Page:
Several other significant moments happen among the family members. An immoral distant cousin, Xue Pan, is accused of manslaughter over a lawsuit involving the kidnapped daughter of Shi-yin, now named Caltrop. Xue Pan, his mother Aunt Xue, his lovely sister Bao-chai, and the servant Caltrop come to live in a corner of the estate. Around the same time, Bao-yu befriends Qin Zhong, the younger brother of Qin-shi, and they become fast friends. When Qin-shi dies of a sudden illness, the family mourns, and Bao-yu and Qin Zhong become closer than ever. Qin-shi, just after her passing, prophesies a coming decline in the family, and encourages Wang Xi-feng, the wife of Jia Lian, to prepare for the inevitable.

Other characters are lost. Qin Zhong, who has suffered for most of his life from chronic illness, dies only weeks after the loss of his father. Bao-yu mourns his best friend for many weeks, even while the rest of the family celebrates because Bao-yu’s oldest sister Jia Yuan-chun has been selected as an Imperial Concubine. The family prepares for a visitation with the construction of an elaborate garden, which Bao-chai, Dai-yu, and Bao-yu, among other young women in the family, live in for years following Yuan-chun’s visit.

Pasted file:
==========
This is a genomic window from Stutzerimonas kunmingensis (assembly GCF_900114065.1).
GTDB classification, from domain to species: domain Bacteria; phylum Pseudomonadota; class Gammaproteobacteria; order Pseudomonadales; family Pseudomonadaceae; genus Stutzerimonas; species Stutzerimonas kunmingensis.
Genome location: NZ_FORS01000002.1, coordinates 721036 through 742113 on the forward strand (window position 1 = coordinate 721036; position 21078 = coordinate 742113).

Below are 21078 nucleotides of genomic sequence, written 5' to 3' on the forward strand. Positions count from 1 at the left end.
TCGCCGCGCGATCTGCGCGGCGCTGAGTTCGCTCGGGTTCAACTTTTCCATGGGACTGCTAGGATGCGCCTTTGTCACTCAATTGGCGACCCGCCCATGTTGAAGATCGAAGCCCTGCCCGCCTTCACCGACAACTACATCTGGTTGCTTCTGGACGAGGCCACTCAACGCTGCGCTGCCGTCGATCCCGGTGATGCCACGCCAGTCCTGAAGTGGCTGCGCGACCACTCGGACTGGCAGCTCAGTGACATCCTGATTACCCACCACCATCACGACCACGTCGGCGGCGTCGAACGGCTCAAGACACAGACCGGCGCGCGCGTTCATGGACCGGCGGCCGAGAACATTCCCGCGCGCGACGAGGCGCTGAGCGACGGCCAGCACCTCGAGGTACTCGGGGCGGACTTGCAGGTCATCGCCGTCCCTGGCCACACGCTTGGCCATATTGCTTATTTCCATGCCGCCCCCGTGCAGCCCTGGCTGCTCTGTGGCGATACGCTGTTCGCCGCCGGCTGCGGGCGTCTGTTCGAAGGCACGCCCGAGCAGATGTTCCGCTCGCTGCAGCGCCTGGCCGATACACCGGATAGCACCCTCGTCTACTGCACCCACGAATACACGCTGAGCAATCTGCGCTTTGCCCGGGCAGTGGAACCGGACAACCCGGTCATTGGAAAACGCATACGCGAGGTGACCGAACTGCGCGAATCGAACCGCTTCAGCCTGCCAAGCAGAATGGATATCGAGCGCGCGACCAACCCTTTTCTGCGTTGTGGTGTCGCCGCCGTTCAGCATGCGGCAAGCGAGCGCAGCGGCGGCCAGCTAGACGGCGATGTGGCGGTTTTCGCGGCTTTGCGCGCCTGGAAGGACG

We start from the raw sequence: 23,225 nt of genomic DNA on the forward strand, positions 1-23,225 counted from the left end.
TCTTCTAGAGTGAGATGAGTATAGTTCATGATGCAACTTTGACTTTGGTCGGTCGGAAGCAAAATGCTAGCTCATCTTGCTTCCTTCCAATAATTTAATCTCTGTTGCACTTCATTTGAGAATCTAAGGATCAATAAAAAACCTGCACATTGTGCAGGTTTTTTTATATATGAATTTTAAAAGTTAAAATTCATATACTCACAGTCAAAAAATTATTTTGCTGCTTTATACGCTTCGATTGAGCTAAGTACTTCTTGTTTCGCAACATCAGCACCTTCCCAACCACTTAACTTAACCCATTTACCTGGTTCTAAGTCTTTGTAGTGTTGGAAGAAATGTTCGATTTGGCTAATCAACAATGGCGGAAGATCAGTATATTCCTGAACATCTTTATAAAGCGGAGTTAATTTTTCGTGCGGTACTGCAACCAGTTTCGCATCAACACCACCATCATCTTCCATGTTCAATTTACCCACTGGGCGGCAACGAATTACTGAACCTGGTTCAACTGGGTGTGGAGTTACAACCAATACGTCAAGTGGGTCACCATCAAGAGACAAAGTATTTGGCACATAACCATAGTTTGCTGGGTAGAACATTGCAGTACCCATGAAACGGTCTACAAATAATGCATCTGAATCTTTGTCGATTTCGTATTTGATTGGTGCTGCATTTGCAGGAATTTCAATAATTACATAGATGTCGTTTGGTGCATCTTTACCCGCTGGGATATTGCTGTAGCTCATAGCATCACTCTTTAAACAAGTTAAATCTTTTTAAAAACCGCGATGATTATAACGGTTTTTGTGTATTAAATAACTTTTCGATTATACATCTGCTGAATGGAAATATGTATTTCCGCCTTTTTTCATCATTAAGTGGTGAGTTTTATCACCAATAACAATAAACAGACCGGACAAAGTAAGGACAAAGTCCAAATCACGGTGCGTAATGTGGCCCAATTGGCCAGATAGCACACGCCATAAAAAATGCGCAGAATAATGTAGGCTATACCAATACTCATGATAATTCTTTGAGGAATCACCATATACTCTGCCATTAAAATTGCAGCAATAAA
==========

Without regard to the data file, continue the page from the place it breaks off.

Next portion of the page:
Near the end of the novel, the jealousy of Jia Zheng’s concubine Auntie Zhao and her son Jia Huan cause her to conduct some black magic against Bao-yu and Xi-feng. The monks Impervioso and Mysterioso return to realign Bao-yu’s precious jade so that it can protect Bao-yu from witchcraft. He and Xi-feng recover, and the family returns to a life of relative peace. Despite Bao-yu’s recovery, his life is only becoming more complicated as he grows up and becomes increasingly interested in women. The novel ends with the sadness of Dai-yu, the “ethereal beauty” that Bao-yu loves the most, weeping over what she anticipates is the loss of his friendship. It is clear that more is to come in the second volume of the book around the love triangle of Bao-yu, Dai-yu, and Bao-chai.

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Chapters 1-3